Clients purchasing a car audio amplifier from Mobile Edge in Lehighton often don’t understand the importance of using quality power wire. Before we dive into a discussion about the solutions we use, it’s crucial to know that no amplifier can produce power to your speakers or subwoofers unless it can draw power from the battery. The wire we use in your installation needs to be sized appropriately, of the proper construction and installed correctly.
Car Audio Amplifier Power Wire Size
Given that our cars’ and trucks’ electrical systems only produce about 13.5 volts (as compared to 120 volts in our homes), our amplifiers need to draw a lot of current to reproduce music at high volume levels.
The size of the wire we use in an installation determines how much of the voltage at the battery can be delivered to the amplifier. If the wire isn’t big enough, there’s too much resistance, and that results in a voltage drop across the wire. For example, let’s say you’ve purchased a Hertz ML Power 1 amplifier to drive a pair of 12-inch subwoofers. This amp can produce 1,000 watts of power. As such, the amp may need to draw as much as 92.6 amps of current. If we run a high-quality four-AWG conductor to the battery, this draw of 92.6 amps will result in a voltage drop of 0.38 volt in the wire itself. Our amp will see about 13.1 volts instead of the 13.5 that’s at the battery and alternator. Don’t fret: This behavior is absolutely normal.
What if someone (other than us) were to use a low-quality wire to connect this same amplifier to the battery? Perhaps they found a deal on some inexpensive four-gauge cable that uses some aluminum instead of just copper in its construction. We’ve seen tests where wire that is undersized and constructed with a significant amount of aluminum has four times the resistance of a proper copper conductor. These low-quality, high-resistance cables can increase the drop to 1 volt or more. The amp would need to draw almost 100 amps of current to make the same power. Most amplifiers produce less power when they have less voltage to work with. In short, this person would be throwing away performance.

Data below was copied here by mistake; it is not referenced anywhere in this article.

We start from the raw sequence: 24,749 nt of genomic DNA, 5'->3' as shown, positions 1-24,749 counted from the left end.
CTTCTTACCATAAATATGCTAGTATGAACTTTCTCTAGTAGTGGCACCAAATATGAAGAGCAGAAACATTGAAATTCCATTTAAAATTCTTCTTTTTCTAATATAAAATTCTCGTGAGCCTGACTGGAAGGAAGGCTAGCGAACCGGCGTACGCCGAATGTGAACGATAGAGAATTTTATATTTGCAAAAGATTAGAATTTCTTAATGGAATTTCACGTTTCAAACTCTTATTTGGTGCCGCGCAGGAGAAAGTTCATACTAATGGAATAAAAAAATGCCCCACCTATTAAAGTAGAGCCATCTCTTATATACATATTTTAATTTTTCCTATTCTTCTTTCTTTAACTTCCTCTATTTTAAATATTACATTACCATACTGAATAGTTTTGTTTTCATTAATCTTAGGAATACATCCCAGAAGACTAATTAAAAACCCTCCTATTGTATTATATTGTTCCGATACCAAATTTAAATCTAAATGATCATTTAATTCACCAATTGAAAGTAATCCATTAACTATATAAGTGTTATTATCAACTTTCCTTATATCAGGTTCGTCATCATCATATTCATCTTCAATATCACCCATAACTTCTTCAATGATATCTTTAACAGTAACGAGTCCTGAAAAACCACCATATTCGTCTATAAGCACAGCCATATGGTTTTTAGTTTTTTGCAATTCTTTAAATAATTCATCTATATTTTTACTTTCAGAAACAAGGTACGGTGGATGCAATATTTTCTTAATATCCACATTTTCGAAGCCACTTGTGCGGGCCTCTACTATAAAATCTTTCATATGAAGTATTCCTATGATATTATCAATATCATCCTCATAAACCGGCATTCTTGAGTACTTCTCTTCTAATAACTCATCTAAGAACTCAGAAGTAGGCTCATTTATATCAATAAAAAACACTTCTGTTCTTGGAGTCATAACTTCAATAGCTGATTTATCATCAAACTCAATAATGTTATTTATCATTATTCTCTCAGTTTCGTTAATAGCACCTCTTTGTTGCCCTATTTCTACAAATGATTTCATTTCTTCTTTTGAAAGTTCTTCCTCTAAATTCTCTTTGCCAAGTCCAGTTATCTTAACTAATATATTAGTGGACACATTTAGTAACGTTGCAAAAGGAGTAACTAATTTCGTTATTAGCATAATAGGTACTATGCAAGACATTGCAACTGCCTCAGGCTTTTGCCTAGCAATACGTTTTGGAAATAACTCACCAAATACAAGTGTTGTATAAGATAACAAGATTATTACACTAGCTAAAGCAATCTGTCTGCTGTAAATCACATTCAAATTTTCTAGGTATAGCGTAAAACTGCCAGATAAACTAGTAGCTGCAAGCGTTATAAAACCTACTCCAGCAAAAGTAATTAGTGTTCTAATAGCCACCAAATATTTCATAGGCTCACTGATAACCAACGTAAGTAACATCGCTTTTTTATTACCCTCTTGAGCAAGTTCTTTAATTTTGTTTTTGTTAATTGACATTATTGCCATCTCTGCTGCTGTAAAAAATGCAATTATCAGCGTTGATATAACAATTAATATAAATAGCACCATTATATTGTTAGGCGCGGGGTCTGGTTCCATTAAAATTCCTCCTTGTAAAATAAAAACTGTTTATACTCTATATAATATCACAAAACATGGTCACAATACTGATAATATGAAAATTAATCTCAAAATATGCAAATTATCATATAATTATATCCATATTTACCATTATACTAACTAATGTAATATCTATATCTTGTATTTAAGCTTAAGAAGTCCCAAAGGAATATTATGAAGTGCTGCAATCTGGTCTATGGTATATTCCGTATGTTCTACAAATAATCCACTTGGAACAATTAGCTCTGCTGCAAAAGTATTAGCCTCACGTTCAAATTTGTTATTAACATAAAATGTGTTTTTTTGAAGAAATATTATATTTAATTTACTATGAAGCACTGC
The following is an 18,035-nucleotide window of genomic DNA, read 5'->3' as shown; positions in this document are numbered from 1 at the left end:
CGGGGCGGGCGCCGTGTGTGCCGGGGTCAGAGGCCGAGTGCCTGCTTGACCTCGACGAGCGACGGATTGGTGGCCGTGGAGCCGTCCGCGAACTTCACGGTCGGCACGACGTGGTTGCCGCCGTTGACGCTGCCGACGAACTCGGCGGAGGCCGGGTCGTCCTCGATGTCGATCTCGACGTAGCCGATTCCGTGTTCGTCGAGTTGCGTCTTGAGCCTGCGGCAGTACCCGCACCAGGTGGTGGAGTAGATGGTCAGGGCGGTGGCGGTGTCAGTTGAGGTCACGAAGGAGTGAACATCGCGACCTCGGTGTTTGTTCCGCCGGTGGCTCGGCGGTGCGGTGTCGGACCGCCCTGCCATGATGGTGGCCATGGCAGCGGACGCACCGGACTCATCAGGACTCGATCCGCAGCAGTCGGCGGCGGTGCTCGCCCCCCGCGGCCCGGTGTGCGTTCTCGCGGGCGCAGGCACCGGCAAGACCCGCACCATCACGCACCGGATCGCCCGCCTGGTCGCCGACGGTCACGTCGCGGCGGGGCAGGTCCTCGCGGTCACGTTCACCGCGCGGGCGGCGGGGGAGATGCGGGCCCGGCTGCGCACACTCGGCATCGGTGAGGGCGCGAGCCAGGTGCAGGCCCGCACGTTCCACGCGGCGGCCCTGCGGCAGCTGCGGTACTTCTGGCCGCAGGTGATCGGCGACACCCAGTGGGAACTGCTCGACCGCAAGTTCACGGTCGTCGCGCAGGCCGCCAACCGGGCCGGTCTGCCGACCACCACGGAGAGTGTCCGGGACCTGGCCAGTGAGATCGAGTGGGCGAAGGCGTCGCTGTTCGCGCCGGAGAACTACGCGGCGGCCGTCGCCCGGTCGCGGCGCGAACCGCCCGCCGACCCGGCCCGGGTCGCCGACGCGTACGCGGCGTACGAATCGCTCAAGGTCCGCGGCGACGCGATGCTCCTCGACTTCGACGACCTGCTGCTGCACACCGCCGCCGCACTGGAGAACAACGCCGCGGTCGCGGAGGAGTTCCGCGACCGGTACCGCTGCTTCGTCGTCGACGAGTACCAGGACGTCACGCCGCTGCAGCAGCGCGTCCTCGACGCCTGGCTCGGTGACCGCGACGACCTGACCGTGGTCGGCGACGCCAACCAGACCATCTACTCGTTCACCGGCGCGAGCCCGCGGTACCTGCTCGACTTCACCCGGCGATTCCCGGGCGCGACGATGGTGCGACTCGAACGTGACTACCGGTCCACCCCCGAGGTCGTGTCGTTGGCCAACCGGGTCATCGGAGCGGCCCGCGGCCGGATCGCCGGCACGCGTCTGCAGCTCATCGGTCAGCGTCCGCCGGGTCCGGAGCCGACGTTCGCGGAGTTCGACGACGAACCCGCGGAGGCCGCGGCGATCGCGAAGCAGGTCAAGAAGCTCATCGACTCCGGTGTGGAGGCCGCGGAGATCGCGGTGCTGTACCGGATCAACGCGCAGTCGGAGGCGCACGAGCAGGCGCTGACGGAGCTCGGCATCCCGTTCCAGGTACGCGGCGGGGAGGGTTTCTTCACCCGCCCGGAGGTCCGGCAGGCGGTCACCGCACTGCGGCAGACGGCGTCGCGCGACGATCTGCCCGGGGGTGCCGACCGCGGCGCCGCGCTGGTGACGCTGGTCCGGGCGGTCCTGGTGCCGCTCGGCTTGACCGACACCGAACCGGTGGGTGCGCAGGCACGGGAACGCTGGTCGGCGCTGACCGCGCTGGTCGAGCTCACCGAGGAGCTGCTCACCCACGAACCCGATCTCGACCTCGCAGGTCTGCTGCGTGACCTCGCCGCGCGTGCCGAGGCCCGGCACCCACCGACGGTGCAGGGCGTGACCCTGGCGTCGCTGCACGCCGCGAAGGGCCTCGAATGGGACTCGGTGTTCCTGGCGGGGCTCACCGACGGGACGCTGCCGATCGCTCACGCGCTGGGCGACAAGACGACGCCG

Choosing the Right Power Cable
We use the Connection brand of power and ground wire and their fuse holders here at Mobile Edge. The wire meets the size requirements to use the American Wire Gauge (AWG) label, and it’s constructed with corrosion-resistant tinned copper strands. There’s no aluminum in these wires.
We also use ANL and Mini-ANL fuse holders at the battery to ensure a solid and reliable connection while providing proper over-current protection. Proper fusing is essential should the vehicle ever get into an accident.
What To Look For When Shopping for Power Wire
We know that high-quality power wire isn’t cheap. The price of copper has tripled in the last 20 years. While some of the options seem tempting, you are risking not being able to extract all the performance possible from your amplifier. If you see a wire labeled as 4-gauge instead of 4-AWG, there’s a good chance it’s undersized. If there’s no mention of oxygen-free copper (OFC) or on that package, it may be copper-clad aluminum (CCA) or contain some other metal with less conductivity.
We don’t take chances with the performance and reliability of the products we install. We use high-quality wiring and industry best practices to ensure reliability and optimize performance. If you are looking for a reliable, high-performance audio system upgrade for your car or truck, drop by Mobile Edge in Lehighton and talk to one of our Product Specialists. If you can’t visit the store, give us a call or send our team an e-mail by clicking on the red button below.